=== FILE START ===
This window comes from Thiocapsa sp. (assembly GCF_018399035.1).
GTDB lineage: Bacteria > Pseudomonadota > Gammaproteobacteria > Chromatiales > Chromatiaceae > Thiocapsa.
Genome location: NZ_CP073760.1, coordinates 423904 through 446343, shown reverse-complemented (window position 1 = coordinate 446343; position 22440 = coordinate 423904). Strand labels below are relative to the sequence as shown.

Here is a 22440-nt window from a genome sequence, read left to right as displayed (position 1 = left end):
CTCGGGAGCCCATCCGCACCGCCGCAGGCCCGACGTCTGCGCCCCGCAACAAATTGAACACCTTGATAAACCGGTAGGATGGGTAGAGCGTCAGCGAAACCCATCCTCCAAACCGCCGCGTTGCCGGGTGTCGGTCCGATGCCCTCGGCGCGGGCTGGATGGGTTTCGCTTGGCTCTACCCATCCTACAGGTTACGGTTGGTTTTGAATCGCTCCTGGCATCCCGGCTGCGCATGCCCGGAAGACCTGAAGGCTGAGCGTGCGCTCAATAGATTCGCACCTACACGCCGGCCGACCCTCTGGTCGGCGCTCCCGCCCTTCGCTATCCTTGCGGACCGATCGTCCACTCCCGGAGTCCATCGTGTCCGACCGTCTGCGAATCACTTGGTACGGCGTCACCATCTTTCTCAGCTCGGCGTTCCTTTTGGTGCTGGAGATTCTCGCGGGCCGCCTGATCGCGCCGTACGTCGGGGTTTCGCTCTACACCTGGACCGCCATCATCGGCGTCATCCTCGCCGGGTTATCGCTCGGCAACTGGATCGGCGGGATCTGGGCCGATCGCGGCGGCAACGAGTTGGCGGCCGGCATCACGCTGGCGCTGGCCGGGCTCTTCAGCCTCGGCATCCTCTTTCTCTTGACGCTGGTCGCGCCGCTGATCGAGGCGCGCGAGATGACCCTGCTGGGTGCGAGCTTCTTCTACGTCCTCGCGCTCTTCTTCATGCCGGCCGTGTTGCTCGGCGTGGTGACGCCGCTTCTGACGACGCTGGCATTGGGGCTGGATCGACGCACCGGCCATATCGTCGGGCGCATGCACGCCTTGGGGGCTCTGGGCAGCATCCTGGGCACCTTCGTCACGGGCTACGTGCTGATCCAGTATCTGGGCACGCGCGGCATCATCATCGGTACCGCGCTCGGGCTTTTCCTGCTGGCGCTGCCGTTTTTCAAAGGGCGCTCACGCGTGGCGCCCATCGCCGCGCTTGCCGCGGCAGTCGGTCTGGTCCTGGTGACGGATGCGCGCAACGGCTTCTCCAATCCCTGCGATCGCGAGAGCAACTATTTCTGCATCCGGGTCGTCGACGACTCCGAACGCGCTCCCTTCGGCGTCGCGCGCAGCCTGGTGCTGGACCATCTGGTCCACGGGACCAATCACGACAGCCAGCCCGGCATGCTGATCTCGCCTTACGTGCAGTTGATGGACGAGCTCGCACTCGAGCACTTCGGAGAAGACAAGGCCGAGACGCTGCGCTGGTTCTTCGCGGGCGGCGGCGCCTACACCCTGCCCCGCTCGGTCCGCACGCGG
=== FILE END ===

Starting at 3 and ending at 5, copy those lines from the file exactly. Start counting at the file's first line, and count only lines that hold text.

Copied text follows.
Genome location: NZ_CP073760.1, coordinates 423904 through 446343, shown reverse-complemented (window position 1 = coordinate 446343; position 22440 = coordinate 423904). Strand labels below are relative to the sequence as shown.

Here is a 22440-nt window from a genome sequence, read left to right as displayed (position 1 = left end):
CTCGGGAGCCCATCCGCACCGCCGCAGGCCCGACGTCTGCGCCCCGCAACAAATTGAACACCTTGATAAACCGGTAGGATGGGTAGAGCGTCAGCGAAACCCATCCTCCAAACCGCCGCGTTGCCGGGTGTCGGTCCGATGCCCTCGGCGCGGGCTGGATGGGTTTCGCTTGGCTCTACCCATCCTACAGGTTACGGTTGGTTTTGAATCGCTCCTGGCATCCCGGCTGCGCATGCCCGGAAGACCTGAAGGCTGAGCGTGCGCTCAATAGATTCGCACCTACACGCCGGCCGACCCTCTGGTCGGCGCTCCCGCCCTTCGCTATCCTTGCGGACCGATCGTCCACTCCCGGAGTCCATCGTGTCCGACCGTCTGCGAATCACTTGGTACGGCGTCACCATCTTTCTCAGCTCGGCGTTCCTTTTGGTGCTGGAGATTCTCGCGGGCCGCCTGATCGCGCCGTACGTCGGGGTTTCGCTCTACACCTGGACCGCCATCATCGGCGTCATCCTCGCCGGGTTATCGCTCGGCAACTGGATCGGCGGGATCTGGGCCGATCGCGGCGGCAACGAGTTGGCGGCCGGCATCACGCTGGCGCTGGCCGGGCTCTTCAGCCTCGGCATCCTCTTTCTCTTGACGCTGGTCGCGCCGCTGATCGAGGCGCGCGAGATGACCCTGCTGGGTGCGAGCTTCTTCTACGTCCTCGCGCTCTTCTTCATGCCGGCCGTGTTGCTCGGCGTGGTGACGCCGCTTCTGACGACGCTGGCATTGGGGCTGGATCGACGCACCGGCCATATCGTCGGGCGCATGCACGCCTTGGGGGCTCTGGGCAGCATCCTGGGCACCTTCGTCACGGGCTACGTGCTGATCCAGTATCTGGGCACGCGCGGCATCATCATCGGTACCGCGCTCGGGCTTTTCCTGCTGGCGCTGCCGTTTTTCAAAGGGCGCTCACGCGTGGCGCCCATCGCCGCGCTTGCCGCGGCAGTCGGTCTGGTCCTGGTGACGGATGCGCGCAACGGCTTCTCCAATCCCTGCGATCGCGAGAGCAACTATTTCTGCATCCGGGTCGTCGACGACTCCGAACGCGCTCCCTTCGGCGTCGCGCGCAGCCTGGTGCTGGACCATCTGGTCCACGGGACCAATCACGACAGCCAGCCCGGCATGCTGATCTCGCCTTACGTGCAGTTGATGGACGAGCTCGCACTCGAGCACTTCGGAGAAGACAAGGCCGAGACGCTGCGCTGGTTCTTCGCGGGCGGCGGCGCCTACACCCTGCCCCGCTCGGTCCGCACGCGG